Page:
The Nelson A. Rockefeller Center for Public Policy and the Social Sciences

Class of 2021 First-Year Fellow: Amy Hu

First-Year Fellow, Amy Hu ’21 interned at the Brookings Institution under the mentorship of Aaron Klein ’98.

Class of 2021 First-Year Fellows

[LtoR] Class of 2021 First-Year Fellows Jessica McDermott, Zoe Schwartzman, Amy Hu, Eilenn Brady, and Jolie Kemp. Photo by Seamore Zhu.

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As a First-Year Fellow, Amy Hu ’21 interned at the Brookings Institution under the mentorship of Aaron Klein ’98. Here is an excerpt from her final report.

This summer, I interned at The Brookings Institution, a non-partisan think tank that values open-minded inquiry and is devoted to independent, in-depth research to develop innovative, applicable solutions to policy issues. Over 300 scholars from both government and academia backgrounds come together to research and analyze policy issues in topics such as foreign policy, economics, development, governance and metropolitan policy providing diverse points-of-views and policy recommendations. Brookings seeks to combat the challenges facing the United States and the world through rigorous, innovative, evidence-based research that generate fresh thinking and innovative policy solutions as well as increase diversity in the scholarly community.

During the internship, I worked in the Economic Studies Program in the Center on Regulation and Markets focusing on data and policy analysis in infrastructure investment, financial technology and payments, and financial regulation. I contributed to research reports and opinion articles in major news sources through gathering data and conducting analysis on how to more efficiently invest in infrastructure, how to shift U.S. immigration attitudes, the U.S.-China trade war, the rise of the Chinese payment system based on phones and QR codes which has leapfrogging cards, magnetic stripes, and possibly the banking system, and American Express’ ability to force the middle-class to subsidize the wealthy through the payment system. Additionally, I performed data visualization on aggregate payment data on the new Chinese digital payment ecosystem and the trends in the selection of regional banking presidents showing the problem of groupthink within the Federal Reserve system. I analyzed the impact of the Trump administration’s infrastructure proposal and the importance of integrating regional transportation and infrastructure planning and operations to promote smart growth. I also implemented a new client relations management system to promote meaningful dialogue between policymakers and scholars.

Coming from a research background in academia, I had a solid grasp of research methods and how to conduct research. However, the fellowship illuminated an aspect of research I had never previously focused on: the communication of findings to a broad audience. Working with the communications team in Economic studies and my mentor, I realized not only the necessity of evidence-based policy making and analysis, but also, more importantly, the success of the policy recommendation in reaching a broad audience in addition to key stakeholders. Because of the nature of policy-making, it is crucial that the reports and policy recommendations gain traction at the right time and place to have the momentum it needs to make effective policy change.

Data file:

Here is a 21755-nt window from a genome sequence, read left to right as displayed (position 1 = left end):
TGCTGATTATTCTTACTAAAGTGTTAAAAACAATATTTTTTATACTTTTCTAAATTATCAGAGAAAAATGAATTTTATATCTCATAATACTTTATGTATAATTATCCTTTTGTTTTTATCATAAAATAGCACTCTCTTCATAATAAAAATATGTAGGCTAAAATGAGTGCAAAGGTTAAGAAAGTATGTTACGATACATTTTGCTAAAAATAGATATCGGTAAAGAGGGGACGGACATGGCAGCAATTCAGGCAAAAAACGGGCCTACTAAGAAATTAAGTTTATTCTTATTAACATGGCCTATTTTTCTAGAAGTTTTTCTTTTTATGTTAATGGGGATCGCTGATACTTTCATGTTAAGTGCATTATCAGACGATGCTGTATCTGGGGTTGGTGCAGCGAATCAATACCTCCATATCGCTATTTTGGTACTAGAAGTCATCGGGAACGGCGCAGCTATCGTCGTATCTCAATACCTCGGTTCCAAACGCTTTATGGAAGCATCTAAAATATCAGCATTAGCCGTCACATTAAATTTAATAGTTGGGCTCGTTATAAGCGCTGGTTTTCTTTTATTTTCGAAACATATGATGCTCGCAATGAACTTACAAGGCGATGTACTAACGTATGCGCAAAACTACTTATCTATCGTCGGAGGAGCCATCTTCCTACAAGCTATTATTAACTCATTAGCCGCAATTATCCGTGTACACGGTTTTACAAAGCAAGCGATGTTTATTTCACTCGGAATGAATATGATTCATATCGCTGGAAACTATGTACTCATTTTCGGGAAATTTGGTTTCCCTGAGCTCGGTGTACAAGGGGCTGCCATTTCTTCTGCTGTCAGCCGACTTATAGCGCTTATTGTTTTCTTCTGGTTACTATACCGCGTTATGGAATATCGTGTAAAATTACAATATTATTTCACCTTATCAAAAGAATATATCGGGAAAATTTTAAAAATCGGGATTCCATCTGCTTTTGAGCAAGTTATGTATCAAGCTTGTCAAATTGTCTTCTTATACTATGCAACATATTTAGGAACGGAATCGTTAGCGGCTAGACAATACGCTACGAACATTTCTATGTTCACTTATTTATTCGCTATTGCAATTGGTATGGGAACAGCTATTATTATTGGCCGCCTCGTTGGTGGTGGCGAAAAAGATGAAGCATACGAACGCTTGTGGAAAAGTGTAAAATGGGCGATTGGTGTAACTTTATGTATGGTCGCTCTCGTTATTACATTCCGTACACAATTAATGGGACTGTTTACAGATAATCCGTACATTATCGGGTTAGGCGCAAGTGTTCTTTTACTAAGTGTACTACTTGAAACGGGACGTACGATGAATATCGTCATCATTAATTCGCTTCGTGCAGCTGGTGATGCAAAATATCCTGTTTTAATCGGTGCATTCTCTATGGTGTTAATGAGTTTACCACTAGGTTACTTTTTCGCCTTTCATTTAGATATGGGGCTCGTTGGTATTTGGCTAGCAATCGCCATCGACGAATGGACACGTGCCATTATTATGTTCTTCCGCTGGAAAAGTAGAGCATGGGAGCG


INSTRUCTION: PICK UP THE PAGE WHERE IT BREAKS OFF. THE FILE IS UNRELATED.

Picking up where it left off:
After college, I hope to pursue a career as an economist. My goal is to specialize in economic policy, using quantitative analysis and new technologies to aid in the development of effective policy solutions. Better understanding of how investment in transportation networks affect economic costs is necessary in order to determine how to optimally allocate public transportation investment to optimize economic outcomes. Aiding him in his research of the transportation infrastructure investment would give me a solid background on this topic that will continue to shape economic policy in years to come. Overall, my time at Brookings allowed me to work on a wide range of issues and topics to help me further narrow and solidify my interests in economics. I am now even more sure of my plan to pursue a graduate degree in economics. Brookings allowed me to gain exposure to some of the most pressing public policy issues today and shed light on the process behind writing a report. I learned to look further than just the best solution, but to also consider it in the framework of complex relationships of policy-making. I found that I like the fast pace of research at Brookings and working there has help me dig deeper into our complicated financial system.

I am overwhelmingly grateful to the Rockefeller Center and its sponsors for this opportunity to both intern in DC and participate in the First-Year Fellowship. Through this program, I was able to build a community and have gained invaluable experience in policy analysis.

The Nelson A. Rockefeller Center for Public Policy and the Social Sciences